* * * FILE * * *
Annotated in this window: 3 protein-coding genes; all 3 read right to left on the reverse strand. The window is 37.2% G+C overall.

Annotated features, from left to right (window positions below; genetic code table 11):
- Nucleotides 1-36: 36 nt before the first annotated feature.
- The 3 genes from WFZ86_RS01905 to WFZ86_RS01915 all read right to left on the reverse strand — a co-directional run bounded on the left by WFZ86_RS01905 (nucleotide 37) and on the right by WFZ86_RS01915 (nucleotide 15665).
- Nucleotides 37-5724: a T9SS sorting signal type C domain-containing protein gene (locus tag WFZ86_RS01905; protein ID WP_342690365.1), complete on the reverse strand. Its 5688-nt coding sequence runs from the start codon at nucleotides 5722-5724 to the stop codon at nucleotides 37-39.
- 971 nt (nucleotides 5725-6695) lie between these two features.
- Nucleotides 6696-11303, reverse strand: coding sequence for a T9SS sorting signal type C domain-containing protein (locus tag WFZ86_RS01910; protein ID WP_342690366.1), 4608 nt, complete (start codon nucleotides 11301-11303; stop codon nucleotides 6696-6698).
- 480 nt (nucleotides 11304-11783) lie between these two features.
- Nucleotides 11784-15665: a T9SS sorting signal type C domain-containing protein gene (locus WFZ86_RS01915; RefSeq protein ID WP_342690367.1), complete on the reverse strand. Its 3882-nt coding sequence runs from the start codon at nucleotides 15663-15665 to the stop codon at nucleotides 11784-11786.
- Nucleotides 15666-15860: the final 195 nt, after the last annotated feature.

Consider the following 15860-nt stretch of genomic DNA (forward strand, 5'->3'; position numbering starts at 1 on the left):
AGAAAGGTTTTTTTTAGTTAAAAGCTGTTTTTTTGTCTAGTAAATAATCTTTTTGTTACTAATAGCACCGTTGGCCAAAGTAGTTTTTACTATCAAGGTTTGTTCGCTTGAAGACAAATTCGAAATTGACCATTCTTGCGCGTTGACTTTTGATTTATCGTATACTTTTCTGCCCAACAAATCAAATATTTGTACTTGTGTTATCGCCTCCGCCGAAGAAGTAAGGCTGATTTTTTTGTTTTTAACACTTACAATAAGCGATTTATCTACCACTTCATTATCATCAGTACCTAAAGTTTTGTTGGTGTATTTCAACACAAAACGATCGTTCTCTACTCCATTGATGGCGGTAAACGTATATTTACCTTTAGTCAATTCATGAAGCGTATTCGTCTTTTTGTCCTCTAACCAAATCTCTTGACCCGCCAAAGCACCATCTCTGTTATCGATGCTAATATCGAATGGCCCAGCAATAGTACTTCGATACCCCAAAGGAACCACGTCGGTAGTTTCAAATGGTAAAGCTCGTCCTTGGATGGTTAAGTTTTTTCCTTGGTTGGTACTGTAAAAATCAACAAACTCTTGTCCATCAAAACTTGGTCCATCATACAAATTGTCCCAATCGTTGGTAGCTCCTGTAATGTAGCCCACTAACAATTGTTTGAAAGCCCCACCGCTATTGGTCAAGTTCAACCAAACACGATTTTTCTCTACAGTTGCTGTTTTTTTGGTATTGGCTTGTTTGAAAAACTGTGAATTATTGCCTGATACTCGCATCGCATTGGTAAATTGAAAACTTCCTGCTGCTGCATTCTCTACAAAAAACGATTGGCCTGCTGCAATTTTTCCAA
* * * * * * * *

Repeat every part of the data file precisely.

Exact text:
Annotated in this window: 3 protein-coding genes; all 3 read right to left on the reverse strand. The window is 37.2% G+C overall.

Annotated features, from left to right (window positions below; genetic code table 11):
- Nucleotides 1-36: 36 nt before the first annotated feature.
- The 3 genes from WFZ86_RS01905 to WFZ86_RS01915 all read right to left on the reverse strand — a co-directional run bounded on the left by WFZ86_RS01905 (nucleotide 37) and on the right by WFZ86_RS01915 (nucleotide 15665).
- Nucleotides 37-5724: a T9SS sorting signal type C domain-containing protein gene (locus tag WFZ86_RS01905; protein ID WP_342690365.1), complete on the reverse strand. Its 5688-nt coding sequence runs from the start codon at nucleotides 5722-5724 to the stop codon at nucleotides 37-39.
- 971 nt (nucleotides 5725-6695) lie between these two features.
- Nucleotides 6696-11303, reverse strand: coding sequence for a T9SS sorting signal type C domain-containing protein (locus tag WFZ86_RS01910; protein ID WP_342690366.1), 4608 nt, complete (start codon nucleotides 11301-11303; stop codon nucleotides 6696-6698).
- 480 nt (nucleotides 11304-11783) lie between these two features.
- Nucleotides 11784-15665: a T9SS sorting signal type C domain-containing protein gene (locus WFZ86_RS01915; RefSeq protein ID WP_342690367.1), complete on the reverse strand. Its 3882-nt coding sequence runs from the start codon at nucleotides 15663-15665 to the stop codon at nucleotides 11784-11786.
- Nucleotides 15666-15860: the final 195 nt, after the last annotated feature.

Consider the following 15860-nt stretch of genomic DNA (forward strand, 5'->3'; position numbering starts at 1 on the left):
AGAAAGGTTTTTTTTAGTTAAAAGCTGTTTTTTTGTCTAGTAAATAATCTTTTTGTTACTAATAGCACCGTTGGCCAAAGTAGTTTTTACTATCAAGGTTTGTTCGCTTGAAGACAAATTCGAAATTGACCATTCTTGCGCGTTGACTTTTGATTTATCGTATACTTTTCTGCCCAACAAATCAAATATTTGTACTTGTGTTATCGCCTCCGCCGAAGAAGTAAGGCTGATTTTTTTGTTTTTAACACTTACAATAAGCGATTTATCTACCACTTCATTATCATCAGTACCTAAAGTTTTGTTGGTGTATTTCAACACAAAACGATCGTTCTCTACTCCATTGATGGCGGTAAACGTATATTTACCTTTAGTCAATTCATGAAGCGTATTCGTCTTTTTGTCCTCTAACCAAATCTCTTGACCCGCCAAAGCACCATCTCTGTTATCGATGCTAATATCGAATGGCCCAGCAATAGTACTTCGATACCCCAAAGGAACCACGTCGGTAGTTTCAAATGGTAAAGCTCGTCCTTGGATGGTTAAGTTTTTTCCTTGGTTGGTACTGTAAAAATCAACAAACTCTTGTCCATCAAAACTTGGTCCATCATACAAATTGTCCCAATCGTTGGTAGCTCCTGTAATGTAGCCCACTAACAATTGTTTGAAAGCCCCACCGCTATTGGTCAAGTTCAACCAAACACGATTTTTCTCTACAGTTGCTGTTTTTTTGGTATTGGCTTGTTTGAAAAACTGTGAATTATTGCCTGATACTCGCATCGCATTGGTAAATTGAAAACTTCCTGCTGCTGCATTCTCTACAAAAAACGATTGGCCTGCTGCAATTTTTCCAA